On ethics, Trump is leading America in the wrong direction

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walter shaub trump administration ethics cristina alesci cnnmoney_00010023

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Story highlights

  • America is engulfed in a tsunami of unethical activity, Jeffrey D. Sachs says
  • Trump continues to mingle public interest and his personal business interests, he says

Jeffrey D. Sachs is university professor and director of the Center for Sustainable Development at Columbia University. The opinions expressed in this commentary are his.

(CNN)In a recent speech in Poland, President Donald Trump asked whether the West "has the will to survive." It's a good question, but aimed in the wrong direction. While Trump spoke about foreign aggression, the real threat to the West is the collapse of ethical norms, led by Trump and others like him. America is engulfed in a tsunami of unethical activity, and there is no assurance it has the will to save itself.

The most recent sign of this rot from within is the decision of a federal appeals court to reverse the conviction of former New York state Assembly Speaker Sheldon Silver. Silver got rich on bribes and kickbacks from individuals and companies doing business with New York state. He was tried, convicted and sentenced to 12 years in prison for fraud, extortion and money laundering.
Jeffrey D. Sachs
Yet the 2nd US Circuit Court of Appeals in Manhattan reversed the jury decision this month on the grounds that Silver's bribes and kickbacks didn't necessarily constitute crimes under federal precedents. They sent the case back to the lower court for retrial. (Silver's attorneys have denied he committed any wrongdoing.)
    The court's "precedents" explanation reaches back to another case involving former Virginia Gov. Bob McDonnell. McDonnell and his wife, Maureen, asked for and received around $175,000 in payments from a Virginia businessman seeking regulatory favors from the state. The governor set up meetings, briefings and events so that the businessman could make his case to state officials. A jury in 2014 reached the obvious conclusion that Bob McDonnell was guilty of bribery.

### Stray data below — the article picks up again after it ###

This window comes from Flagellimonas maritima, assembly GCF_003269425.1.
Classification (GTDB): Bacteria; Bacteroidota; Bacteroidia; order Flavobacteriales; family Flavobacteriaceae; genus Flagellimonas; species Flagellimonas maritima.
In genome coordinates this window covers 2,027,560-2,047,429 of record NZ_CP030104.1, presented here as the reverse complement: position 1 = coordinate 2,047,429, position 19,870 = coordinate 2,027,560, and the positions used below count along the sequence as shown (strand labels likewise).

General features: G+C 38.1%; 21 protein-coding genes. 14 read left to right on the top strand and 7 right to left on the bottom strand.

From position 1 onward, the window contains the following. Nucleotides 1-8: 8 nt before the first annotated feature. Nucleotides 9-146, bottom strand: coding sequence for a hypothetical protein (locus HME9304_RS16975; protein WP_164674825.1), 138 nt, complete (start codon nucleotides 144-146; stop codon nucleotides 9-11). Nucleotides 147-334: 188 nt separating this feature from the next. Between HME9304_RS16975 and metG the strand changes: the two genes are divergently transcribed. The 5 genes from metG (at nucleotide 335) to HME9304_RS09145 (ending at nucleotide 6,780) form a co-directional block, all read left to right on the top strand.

Two years later, the US Supreme Court said no, he did not necessarily commit bribery, and vacated his conviction. There was nothing wrong, according to the twisted wisdom of the Supreme Court, with the good governor accepting enormous gifts from a constituent seeking favors from the state in return for the governor clearing a path for the businessman to make his pitch.
    These activities, said Chief Justice John Roberts, did not fit the definition of an "official action" under federal corruption law. However "distasteful" they were, they were part of the normal relations between a politician and a constituent, according to his absurd reasoning.
    One might be shocked that the Supreme Court, the epicenter of America's rule of law, would allow a crooked politician to walk, scot-free. Yet remember, this is the same Supreme Court that decided in Citizens United v. Federal Election Commission to eliminate nearly all restrictions on independent campaign spending by corporations, on the grounds that such restrictions violate the "free speech" guarantee of the First Amendment.
    The court astoundingly argued that such contributions "do not give rise to corruption or the appearance of corruption," and that "the appearance of influence or access will not cause the electorate to lose faith in this democracy." That claim is absurd. Overwhelming majorities of Americans hold that money has a greater influence on politics than in the past and that there should be limits on campaign spending.
    So here we are. Bribes are no longer bribes, campaign funds from corporations are free speech, and the politicians are just being good public servants when they accept money from those who seek their favor. Crooked politicians are thrilled; the rest of us look on shocked at the pageantry of cynicism and immorality. Senior officials in law-abiding countries have told me they can hardly believe their eyes as to what is underway in the United States.
    Which brings us to Donald Trump. Trump seems to know no limits whatsoever in his commingling of the public interest and his personal business interests. He failed to give up his ownership interest in his businesses upon taking office. (Trump resigned from positions in his companies and said his two sons are in charge.)
    Government and Republican Party activities have been booked into Trump properties. Trump campaign funds are used to hire lawyers to defend Donald Trump Jr. in the Russia probe. Campaign associates such as Paul Manafort and Michael Flynn have been under scrutiny for their business dealings with clients tied to foreign governments.
    In response to the stench, the former head of the government ethics office recently resigned, declaring that the United States is "pretty close to a laughingstock at this point." The resignation was not remarkable under the circumstances. What was remarkable is that most Republicans politicians remain mum to these abuses. Of course too many politicians of both parties are deeply compromised by financial dependence on corporate campaign donors.
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    Some countries collapse in an orgy of corruption before they heal themselves. Brazil is a vivid case of a country that turned a blind eye toward corruption until much of the political class was implicated. Now Brazil has sunk into a deep political, moral and economic crisis, its former president, Luiz Inacio Lula da Silva, heading for jail.
    Donald Trump, you are right. We are indeed fighting for the survival of democracy. And you, and the ethical collapse you represent, are our greatest threat.